Saturday, September 1, 2018
The Richmond Art Gallery hosts a special two day installation of Different Ways: Terrance Houle and Lisa Birke as part of Cinevolution Media Arts Society’s 7th annual Digital Carnival during the Richmond World Festival.
Houle and Birke are the Featured Artists of the 2018 Digital Carnival, and will be in the Gallery to discuss their project, Different Ways.
Free drop-in, everyone welcome to attend.
About the Project:
Different Ways is a collaborative project between Terrance Houle, an interdisciplinary artist and member of the Kainai Nation (Blood Tribe) and Lisa Birke, settler, video artist, and Assistant Professor of Digital and Extended Media at the University of Saskatchewan. This project takes to heart the call to action for all Canadians to begin a conversation—to listen and to learn—in a bid for reconciliation.
Through ceremony, music, live performance, animation and innovative projection, the slippery and unsteady understanding of our shared history and stories will be explored at events and festivals across the country, demonstrating how dialogue and reclamation can steady the course in Indigenous and non-Indigenous relations. Live performance will be combined with projection in a montage of video clips, underwater footage, 360 degree video and live-capture animation created in community outreach workshops remixed into an expansive experience. The artistic and poetic vision is one that will allow the viewer to imagine a better future; a future of coming together despite, and more importantly because of our “different ways”.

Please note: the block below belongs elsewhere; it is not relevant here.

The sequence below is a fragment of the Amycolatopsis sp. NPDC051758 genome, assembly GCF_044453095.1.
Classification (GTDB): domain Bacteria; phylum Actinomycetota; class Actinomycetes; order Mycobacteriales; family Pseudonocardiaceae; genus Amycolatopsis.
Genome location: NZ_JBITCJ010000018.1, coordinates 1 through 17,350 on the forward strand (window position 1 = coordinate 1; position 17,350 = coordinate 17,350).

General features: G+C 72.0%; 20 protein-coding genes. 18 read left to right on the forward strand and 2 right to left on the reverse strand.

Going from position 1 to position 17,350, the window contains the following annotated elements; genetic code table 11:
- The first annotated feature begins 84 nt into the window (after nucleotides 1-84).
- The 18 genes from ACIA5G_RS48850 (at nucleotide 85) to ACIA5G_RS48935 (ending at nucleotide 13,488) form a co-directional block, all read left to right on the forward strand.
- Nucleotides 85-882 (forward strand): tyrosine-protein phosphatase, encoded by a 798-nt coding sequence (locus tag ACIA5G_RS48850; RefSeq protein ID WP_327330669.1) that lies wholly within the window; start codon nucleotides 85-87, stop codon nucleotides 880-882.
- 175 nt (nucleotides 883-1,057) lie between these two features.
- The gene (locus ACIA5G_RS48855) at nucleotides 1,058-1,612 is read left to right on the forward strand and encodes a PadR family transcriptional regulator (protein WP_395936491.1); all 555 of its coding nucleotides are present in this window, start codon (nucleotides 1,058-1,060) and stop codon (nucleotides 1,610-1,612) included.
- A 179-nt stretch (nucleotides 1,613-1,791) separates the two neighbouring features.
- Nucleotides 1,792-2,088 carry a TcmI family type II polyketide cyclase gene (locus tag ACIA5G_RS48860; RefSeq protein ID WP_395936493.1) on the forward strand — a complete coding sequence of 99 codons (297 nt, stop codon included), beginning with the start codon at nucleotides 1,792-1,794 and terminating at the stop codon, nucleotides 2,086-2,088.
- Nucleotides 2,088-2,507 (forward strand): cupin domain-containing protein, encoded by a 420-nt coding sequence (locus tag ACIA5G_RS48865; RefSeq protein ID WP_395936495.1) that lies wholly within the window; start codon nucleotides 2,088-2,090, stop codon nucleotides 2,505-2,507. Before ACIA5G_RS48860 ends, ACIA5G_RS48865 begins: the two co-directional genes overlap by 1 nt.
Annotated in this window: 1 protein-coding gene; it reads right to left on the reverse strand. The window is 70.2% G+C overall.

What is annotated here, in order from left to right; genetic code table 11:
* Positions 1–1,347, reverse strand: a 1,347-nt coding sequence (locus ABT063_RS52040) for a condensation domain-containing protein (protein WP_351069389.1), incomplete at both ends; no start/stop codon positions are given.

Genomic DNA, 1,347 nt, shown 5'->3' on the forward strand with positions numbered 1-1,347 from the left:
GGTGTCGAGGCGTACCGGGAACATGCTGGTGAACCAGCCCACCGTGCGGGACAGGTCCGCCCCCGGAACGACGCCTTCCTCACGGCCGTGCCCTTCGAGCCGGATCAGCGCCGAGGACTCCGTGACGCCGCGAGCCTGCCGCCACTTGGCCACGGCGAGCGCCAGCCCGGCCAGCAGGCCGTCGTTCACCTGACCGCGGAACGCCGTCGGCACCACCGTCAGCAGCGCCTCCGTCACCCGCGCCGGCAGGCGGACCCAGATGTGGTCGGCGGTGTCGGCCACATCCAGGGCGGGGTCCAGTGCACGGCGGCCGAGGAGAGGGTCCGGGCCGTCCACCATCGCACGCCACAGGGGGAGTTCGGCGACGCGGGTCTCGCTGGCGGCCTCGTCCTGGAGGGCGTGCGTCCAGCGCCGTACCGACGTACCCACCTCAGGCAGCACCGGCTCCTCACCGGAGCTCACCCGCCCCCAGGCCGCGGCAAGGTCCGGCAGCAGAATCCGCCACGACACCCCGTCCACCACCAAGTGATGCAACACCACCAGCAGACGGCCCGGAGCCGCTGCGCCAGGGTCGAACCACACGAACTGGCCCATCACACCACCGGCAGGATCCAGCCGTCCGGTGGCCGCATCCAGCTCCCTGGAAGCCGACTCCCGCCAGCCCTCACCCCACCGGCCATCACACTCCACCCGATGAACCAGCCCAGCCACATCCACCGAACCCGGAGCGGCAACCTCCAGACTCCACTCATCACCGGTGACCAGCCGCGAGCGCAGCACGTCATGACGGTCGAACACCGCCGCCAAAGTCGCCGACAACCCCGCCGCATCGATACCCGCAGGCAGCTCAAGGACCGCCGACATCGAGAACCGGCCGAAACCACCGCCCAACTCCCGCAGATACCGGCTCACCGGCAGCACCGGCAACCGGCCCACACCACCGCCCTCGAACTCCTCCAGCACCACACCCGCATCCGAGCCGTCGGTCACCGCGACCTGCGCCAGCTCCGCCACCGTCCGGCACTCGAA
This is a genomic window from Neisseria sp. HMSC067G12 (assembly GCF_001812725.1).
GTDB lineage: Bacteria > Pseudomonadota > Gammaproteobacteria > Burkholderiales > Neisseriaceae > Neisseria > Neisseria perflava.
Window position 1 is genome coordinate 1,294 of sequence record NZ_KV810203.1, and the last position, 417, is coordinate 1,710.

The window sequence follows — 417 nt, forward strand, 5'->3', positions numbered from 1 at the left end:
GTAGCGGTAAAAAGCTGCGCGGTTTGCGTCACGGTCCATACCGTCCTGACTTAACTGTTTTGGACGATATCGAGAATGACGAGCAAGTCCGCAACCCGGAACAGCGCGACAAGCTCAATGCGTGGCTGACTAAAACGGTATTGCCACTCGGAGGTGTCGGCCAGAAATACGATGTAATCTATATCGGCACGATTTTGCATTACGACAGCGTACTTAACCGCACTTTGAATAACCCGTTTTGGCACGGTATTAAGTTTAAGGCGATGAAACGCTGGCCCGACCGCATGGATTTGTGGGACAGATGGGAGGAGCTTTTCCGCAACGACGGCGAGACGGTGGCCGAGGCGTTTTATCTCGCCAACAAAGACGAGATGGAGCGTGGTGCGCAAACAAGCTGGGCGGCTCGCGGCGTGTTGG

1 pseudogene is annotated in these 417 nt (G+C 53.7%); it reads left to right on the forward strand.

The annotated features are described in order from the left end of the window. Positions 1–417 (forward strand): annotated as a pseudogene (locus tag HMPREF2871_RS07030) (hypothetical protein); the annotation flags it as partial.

About the Artists:
Born in Calgary, Alberta, Canada and raised on the Great Plains of North America, Terrance Houle is an internationally recognized interdisciplinary media artist and a proud member of the Kainai Nation (Blood Tribe). Involved with Aboriginal communities all his life, he has traveled to reservations throughout North America participating in Powwow dancing and native ceremonies. Houle makes use of performance, photography, video & film, music and painting in his work. Likewise, Houle’s practice includes various tools of mass dissemination such as billboards and vinyl bus signage. His work has been exhibited across Canada, the United States, Australia, the UK and Europe.
Lisa Birke is an award winning Canadian experimental short filmmaker who situates between the traditions of painting, digital video and performance art. She has had solo exhibitions across Canada and her short films screened at film/video festivals and media centres internationally. Lisa examines notions of ‘self’ through the lens of gender, bringing the cultural tropes of woman into focus and into question. Filmed unaccompanied in the Canadian landscape, absurd yet insightful performative acts become entangled in nuanced and complex narratives in single and multichannel video works that make reference to art history, mythology and popular culture. Revealing what lies beneath the surface of femininity, her work toys with a conclusion that is problematic, comic-tragic, and most essentially, human.
Digital Carnival is an annual festival showcasing the works of national and international artists working at the forefront of media art. Digital Carnival is co-produced by curator Wynne Palmer and Cinevolution Media Arts Society as part of Richmond World Festival.